This is for the main power shut down just in case there is a short in the circuit. Placing it as close to the battery as possible will shut the power off faster with less voltage left in the circuit beyond the engine bay.

One low amperage rated fuse holder for the Switch side of the circuit, between the Circuit Panel and the Dash Switch.

IMHO, this is how I would do it:

Mount the Relay under the Hood where you want it, close to the battery area is probably best but you decide.

Mount the Switch where you want it, maybe an indicator light would be nice too. Maybe two to let you know the power is either to the manual side or the auto side.

Run a 12-ga wire from the battery to a Fuse Holder then to the Relay pin 30. (Note: Make sure to add in the In-Line Fuse Holder between the Relay and the battery; closer to the battery is better).

Run another 12-ga wire from pin 87 to the lights at the rear of the vehicle; this wire can be run to one light then jumped to the other.

Run a 16/18-ga wire from the Circuit Panel to the Switch;

(Note: Probably this wire will not have a fuse on it, so it might be a good idea to add a small value in-line fuse between the Circuit Panel and the Switch added safety).

Connect the wire to either the top pole or the bottom pole of the Switch. How do you determine which one - this will determine if the lights will come on when the switch is up or down. I would connect it to work when the switch is up, down can be for the auto mode.

Run another 16/18-ga wire from the center pole of the switch to the relay pin 86.

From pin 85 run a wire to ground.

(Note: Grounding of the Relay is usually through pin 85 but some relay do not have a pin 85 and the grounding will happen through the mounting bracket.)

Depending on what power you tapped in the Circuit Panel, on all the time or on with the key, when you flip the switch you should get a reaction form the Relay, there should be a clicking.

In turn there should be 12 volts in the 12-ga wire at the rear of the vehicle or if the lights are hooked up the lights will be on.

The above is for the Manual-On hookup and should be completed first and tested to make sure it works then on to the auto-mode.

You will need to locate the Reverse Switch, usually located on the Transmission or Transfer Case, SOMEWHERE under there.

Find the wire, on the Reverse Switch, that has 12 volts in it when the transmission is in Neutral; you don't want that one.

The other wire should have power in it when in Reverse but not when in Neutral.

Is this as confusing to you as it is to me ?

Now that you know which wire on the Reverse Switch that has 12 volts in it, when the trans is in reverse, splice and run a 16/18-ga wire from that wire to the other post on the dash switch.

If I am not completely screwed up, when the Dash Switch is in the up position the lights in the rear should be on and when the switch is in the down position and the trans is in reverse, the lights should go on AND when the switch is in the middle position (if you got a center-off switch) the lights will be off no matter where the trans is.

I think this will work; PLEASE ANYONE that sees a problem with this write up just say something before it is used and completely screws up the vehicle.

Luck and ltr Dude... tell me if it works out and sorry if it catches fire,, it shouldn't.

PS - One more thing... GROUNDING is the most common problem with the lights either not working or giving you trouble. To reduce the amount of problems from grounding one of two things can be done.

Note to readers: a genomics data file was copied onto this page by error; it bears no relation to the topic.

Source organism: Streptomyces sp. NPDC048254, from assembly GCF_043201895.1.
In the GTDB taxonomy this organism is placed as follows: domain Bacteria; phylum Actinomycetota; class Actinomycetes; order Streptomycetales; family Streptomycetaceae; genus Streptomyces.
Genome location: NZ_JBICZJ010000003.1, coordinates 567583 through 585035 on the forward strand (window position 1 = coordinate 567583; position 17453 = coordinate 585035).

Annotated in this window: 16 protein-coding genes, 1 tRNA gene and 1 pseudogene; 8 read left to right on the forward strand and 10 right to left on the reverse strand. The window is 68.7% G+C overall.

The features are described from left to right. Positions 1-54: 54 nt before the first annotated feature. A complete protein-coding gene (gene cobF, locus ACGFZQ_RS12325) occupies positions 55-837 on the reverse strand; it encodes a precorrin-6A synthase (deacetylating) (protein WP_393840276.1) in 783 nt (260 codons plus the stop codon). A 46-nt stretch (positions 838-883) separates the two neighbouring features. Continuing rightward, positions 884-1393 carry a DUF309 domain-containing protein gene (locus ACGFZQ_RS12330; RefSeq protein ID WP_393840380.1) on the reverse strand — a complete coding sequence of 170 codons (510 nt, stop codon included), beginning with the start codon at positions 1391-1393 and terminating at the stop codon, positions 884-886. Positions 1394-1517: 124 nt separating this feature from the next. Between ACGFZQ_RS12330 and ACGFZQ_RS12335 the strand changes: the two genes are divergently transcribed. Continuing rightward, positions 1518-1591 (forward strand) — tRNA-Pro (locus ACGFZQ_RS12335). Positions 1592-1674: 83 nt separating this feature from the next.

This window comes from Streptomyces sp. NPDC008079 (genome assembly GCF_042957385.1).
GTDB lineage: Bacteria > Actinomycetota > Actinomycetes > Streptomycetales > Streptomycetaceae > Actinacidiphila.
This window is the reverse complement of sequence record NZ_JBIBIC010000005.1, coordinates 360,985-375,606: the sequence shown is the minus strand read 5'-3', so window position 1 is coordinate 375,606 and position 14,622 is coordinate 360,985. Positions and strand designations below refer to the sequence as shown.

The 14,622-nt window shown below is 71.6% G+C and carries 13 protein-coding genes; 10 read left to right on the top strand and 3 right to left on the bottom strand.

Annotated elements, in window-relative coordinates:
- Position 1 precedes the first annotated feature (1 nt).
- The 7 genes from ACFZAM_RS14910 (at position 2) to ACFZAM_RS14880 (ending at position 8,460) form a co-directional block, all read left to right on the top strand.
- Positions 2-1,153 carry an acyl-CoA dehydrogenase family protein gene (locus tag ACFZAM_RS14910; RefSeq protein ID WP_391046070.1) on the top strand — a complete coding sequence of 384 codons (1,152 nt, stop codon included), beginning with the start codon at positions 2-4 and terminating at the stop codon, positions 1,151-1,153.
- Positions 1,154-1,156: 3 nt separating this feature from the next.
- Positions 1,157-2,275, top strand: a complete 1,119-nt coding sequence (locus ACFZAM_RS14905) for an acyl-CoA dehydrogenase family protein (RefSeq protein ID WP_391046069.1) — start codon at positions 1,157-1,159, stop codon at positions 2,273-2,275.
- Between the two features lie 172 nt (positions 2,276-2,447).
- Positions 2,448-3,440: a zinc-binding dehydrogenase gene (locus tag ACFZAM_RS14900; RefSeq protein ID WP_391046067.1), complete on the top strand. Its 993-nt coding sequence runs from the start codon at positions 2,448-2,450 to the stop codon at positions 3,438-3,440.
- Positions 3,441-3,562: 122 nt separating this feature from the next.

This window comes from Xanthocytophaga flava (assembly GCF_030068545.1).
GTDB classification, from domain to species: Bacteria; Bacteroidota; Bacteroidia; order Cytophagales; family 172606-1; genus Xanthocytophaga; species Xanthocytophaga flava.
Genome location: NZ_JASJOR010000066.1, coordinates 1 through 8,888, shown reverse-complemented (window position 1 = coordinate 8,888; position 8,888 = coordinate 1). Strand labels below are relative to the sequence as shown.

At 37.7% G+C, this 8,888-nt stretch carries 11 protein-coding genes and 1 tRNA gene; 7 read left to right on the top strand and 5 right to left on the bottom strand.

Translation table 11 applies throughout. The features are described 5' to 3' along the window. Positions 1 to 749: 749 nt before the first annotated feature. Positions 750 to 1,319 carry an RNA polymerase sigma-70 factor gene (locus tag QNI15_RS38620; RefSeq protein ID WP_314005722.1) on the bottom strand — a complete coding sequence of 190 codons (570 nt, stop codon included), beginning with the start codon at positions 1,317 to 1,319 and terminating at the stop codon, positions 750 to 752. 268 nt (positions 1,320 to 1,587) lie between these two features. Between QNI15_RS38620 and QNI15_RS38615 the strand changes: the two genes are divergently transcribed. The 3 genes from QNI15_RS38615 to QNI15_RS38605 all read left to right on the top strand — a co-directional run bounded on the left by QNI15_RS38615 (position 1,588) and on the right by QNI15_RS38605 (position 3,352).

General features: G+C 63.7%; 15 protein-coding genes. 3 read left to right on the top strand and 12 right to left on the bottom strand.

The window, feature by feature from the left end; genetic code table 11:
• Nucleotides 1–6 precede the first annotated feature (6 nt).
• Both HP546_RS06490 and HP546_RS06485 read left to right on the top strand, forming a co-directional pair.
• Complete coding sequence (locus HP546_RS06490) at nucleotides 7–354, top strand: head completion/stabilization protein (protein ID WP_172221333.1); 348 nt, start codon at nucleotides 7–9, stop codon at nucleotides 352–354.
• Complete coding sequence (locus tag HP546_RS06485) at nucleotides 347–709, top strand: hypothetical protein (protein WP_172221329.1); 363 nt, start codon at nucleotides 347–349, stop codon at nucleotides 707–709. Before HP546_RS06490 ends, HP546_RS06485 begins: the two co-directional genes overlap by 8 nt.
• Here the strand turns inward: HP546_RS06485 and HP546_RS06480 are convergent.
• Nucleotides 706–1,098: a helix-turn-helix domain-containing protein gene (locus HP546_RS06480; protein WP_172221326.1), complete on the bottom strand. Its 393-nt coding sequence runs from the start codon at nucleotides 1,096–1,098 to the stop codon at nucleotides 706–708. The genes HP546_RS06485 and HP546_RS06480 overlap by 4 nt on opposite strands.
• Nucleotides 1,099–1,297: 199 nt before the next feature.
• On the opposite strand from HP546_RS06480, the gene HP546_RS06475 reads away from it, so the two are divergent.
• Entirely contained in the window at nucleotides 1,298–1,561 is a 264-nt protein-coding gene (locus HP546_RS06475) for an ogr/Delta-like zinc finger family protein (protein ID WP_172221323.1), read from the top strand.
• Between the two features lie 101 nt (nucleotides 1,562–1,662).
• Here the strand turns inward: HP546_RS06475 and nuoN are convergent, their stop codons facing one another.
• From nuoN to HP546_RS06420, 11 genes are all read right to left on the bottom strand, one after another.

1) When connecting the ground wire to the frame, not the bumper, make sure to get to bare metal, use a conductive, non-corroding paste and use external tooth lock washers between the wire-lug and the frame and the wire-lug and the bolt or nut.

2) My way - run a 12-ga ground wire along with the power wire to the rear of the vehicle, attach the end in the engine bay to the negative side of the battery or to a stud that is attached to the battery and the end by the Lights should have all connections soldered.

In fact all connections should be soldered, even lugs.

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Thanks Gator.

Going to take me awhile to absorb all that, but thanks again for that report and link. I am sure its not as hard as it seems. Just looks bad on paper  ;D

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The boat trailers with surge brakes/brake lockout solenoid and backup lights just use the existing backup light circuit for power.

I agree that a larger size wire from the battery and fused at the battery is a better source of power for the halogen lights because of voltage loss due to the existing wire size, but if I did that, I would locate the relay near the rear of the vehicle and use the backup light circuit in an existing 7-way plug to operate it and not use any other switching as Gator suggested in his first posting.

It may be unlawful to have an independant switched circuit for lighting like that just as it is for fog light additions which can be operated only when the headlights are on low beam.

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Always check your local laws, but I think that since it is a rear facing light, and provided that you are not using it as a diss off light, I think that you are fine. Think about how many Jeeps you see with lights all over them. I am sure that they are not all wired to the high beams since that would melt the entire light harness

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Finding the legality of the lights for Florida was too tedious so I gave up.

Alabama was easy to find:

http://www.legislature.state.al.us/CodeOfAlabama/1975/32-5-241.htm

in part C, paragraph 3

It looks like it is not legal to have extra backup lights on a vehicle there.

When I was in Alabama a month ago fishing at Guntersville, I saw several trucks with extra backup lights installed and they also had driving lights on their boats but I didn't notice which state they were from.

I'm sure any operating auxiliary driving lights on the Jeeps mentioned would be wired with heavy duty components including relays.

I already have the components for the magnetic mounted ones, so I will be utilizing mine for at-the-ramp use only.

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I read it as you can have aux rear lights, they just cant be used while in foward motion.  The ones that I had on my 93 sport were legal, explaining what you saw at Guntersville.  I still think its a good idea to have them on a switch so you can shut it on and off for only ramp use.